US Deputy Secretary of Education visits Sedro-Woolley School District


Natalie Lahr, Editor

After a tumultuous two years, Sedro-Woolley schools have finally gained recognition for efforts to preserve normalcy within crisis as Cindy Marten, United States Deputy Secretary of Education arrived at her third stop on her tour of the District.

During Marten’s visit, the district worked to showcase the progress made and the way in which pandemic and post-quarantine needs were being addressed following president Biden’s signing of the American Rescue Plan in early March of 2021.

The American Rescue Plan is a stimulus bill of $1.9 trillion that includes a subset of education-specific ‘ESSER’ funding which is delegated to help offset the negative impacts experienced by districts due to COVID-19. According to the U.S. Department of Education, “ARP ESSER is ideally to be directed towards fulfillment of lost instructional time, afterschool programs and student mental health.”

“What I saw today, in the time that I was here, what the superintendent and the board set up for me, was a very close alignment to the expectations for how to use these dollars.” Marten said. “You can see the investment right now is making a difference for the schools to reopen for being able to address all of the needs; the mental health, social emotional, academic needs for students.”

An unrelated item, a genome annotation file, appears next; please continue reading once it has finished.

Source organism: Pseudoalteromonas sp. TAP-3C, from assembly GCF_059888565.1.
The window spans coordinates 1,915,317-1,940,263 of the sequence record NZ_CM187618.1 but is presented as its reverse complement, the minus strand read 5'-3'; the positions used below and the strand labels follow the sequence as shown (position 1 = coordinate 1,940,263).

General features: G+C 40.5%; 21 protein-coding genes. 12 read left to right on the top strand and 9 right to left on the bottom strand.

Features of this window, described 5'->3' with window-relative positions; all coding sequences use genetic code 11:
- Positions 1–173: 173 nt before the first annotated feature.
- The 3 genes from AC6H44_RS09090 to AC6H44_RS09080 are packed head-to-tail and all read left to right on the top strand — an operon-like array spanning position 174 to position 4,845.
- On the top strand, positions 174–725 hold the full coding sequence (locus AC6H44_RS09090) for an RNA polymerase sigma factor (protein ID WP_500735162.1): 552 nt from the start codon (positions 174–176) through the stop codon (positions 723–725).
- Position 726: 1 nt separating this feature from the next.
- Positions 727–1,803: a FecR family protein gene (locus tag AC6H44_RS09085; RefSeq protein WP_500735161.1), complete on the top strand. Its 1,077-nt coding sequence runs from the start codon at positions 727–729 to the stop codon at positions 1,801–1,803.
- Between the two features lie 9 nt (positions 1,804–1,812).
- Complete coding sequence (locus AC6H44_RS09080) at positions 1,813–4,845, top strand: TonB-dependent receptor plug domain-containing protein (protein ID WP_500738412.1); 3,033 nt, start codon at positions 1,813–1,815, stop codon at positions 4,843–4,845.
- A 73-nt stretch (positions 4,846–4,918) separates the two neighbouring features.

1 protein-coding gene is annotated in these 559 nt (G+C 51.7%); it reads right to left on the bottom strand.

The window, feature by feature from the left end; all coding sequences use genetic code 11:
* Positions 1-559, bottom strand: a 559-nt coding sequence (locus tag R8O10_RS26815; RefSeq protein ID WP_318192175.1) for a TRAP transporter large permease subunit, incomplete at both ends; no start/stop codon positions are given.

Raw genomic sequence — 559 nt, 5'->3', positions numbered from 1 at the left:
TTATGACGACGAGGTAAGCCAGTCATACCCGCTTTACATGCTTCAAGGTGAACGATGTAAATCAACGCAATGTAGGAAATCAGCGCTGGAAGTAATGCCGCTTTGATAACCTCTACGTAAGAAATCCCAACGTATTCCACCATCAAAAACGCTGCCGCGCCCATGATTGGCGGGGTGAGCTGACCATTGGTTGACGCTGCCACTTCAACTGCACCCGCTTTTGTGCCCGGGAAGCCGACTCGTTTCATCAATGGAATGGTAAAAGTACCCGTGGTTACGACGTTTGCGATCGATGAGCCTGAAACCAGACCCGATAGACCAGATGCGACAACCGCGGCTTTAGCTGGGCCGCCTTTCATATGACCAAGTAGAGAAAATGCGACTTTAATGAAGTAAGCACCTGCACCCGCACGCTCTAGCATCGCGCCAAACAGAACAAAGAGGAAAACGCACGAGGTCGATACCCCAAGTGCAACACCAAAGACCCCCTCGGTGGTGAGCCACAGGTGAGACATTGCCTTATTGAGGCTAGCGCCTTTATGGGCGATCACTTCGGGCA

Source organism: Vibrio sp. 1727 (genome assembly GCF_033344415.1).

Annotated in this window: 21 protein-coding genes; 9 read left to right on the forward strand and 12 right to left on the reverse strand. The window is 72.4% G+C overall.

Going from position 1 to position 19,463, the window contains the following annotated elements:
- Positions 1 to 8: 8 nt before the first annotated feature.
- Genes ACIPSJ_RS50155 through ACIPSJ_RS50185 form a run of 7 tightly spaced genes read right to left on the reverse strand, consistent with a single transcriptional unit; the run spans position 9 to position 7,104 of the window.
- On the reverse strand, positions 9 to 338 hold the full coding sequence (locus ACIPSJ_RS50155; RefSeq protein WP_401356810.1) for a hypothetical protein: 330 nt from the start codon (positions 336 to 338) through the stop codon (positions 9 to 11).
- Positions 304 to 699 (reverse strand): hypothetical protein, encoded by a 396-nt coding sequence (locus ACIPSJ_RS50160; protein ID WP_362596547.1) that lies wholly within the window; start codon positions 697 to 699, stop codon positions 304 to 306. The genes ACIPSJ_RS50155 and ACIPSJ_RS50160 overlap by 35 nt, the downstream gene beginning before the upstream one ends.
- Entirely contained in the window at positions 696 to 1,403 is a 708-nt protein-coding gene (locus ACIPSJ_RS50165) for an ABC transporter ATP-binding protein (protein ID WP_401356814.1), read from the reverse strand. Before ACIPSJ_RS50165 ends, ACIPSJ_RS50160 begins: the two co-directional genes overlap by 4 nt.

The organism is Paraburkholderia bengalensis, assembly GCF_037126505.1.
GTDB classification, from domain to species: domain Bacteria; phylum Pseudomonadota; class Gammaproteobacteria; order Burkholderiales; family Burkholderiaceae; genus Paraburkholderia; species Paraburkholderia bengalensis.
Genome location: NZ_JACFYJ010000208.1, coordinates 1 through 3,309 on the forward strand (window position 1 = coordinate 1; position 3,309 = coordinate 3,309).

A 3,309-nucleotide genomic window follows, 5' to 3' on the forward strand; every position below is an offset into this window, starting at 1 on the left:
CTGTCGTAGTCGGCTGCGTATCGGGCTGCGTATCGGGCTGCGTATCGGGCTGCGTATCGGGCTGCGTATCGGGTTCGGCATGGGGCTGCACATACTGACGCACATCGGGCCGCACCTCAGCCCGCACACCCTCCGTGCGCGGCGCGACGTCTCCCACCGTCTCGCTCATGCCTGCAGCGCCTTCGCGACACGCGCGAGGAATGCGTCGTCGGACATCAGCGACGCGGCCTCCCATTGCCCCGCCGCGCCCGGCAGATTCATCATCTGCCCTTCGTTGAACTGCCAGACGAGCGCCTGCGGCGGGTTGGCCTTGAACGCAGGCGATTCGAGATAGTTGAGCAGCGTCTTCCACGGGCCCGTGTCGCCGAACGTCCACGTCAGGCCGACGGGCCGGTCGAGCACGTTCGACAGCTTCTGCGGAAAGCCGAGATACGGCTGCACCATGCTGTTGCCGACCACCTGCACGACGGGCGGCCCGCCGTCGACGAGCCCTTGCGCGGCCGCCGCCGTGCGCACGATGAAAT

Marten was confirmed by the Senate as the United States Deputy Secretary of Education on May 11, 2021, having previously worked as an educator for 32 years, during which time she served as the San Diego Unified Area superintendent.

As for how the district is meeting this standard of funding usage, Marten specifically elaborated on the importance of the visit to the Sedro-Woolley School District itself.

Administaators and staff meet with Cindy Marten, United States Deputy Secretary of Education arrived to her third stop on her recent tour of Sedro-Woolley School District. (Kyann Arendse)

While the success of the district’s implementation of this funding is apparent, the long-term impact this holds for schools in Washington is still a work in progress.

“They are working to sustain them well into the future,” Marten said.

She added that the Biden-Harris administration has plans to support the continuation of this progress.

“The Biden-Harris administration has put forward the next year’s budget where they are looking at greater investments in education and increasing education investments at the beginning stages, but on the federal level, state level and local level we are thinking about what is next.”

Marten said that while ESSER funding is necessary to address emergency pandemic needs, part of the potential lies in greater long-term investments.

“People are going to say, well why would we stop doing this? Let’s figure out a way to keep going because it didn’t just help kids because there was a pandemic, it helped kids because it’s what kids need.”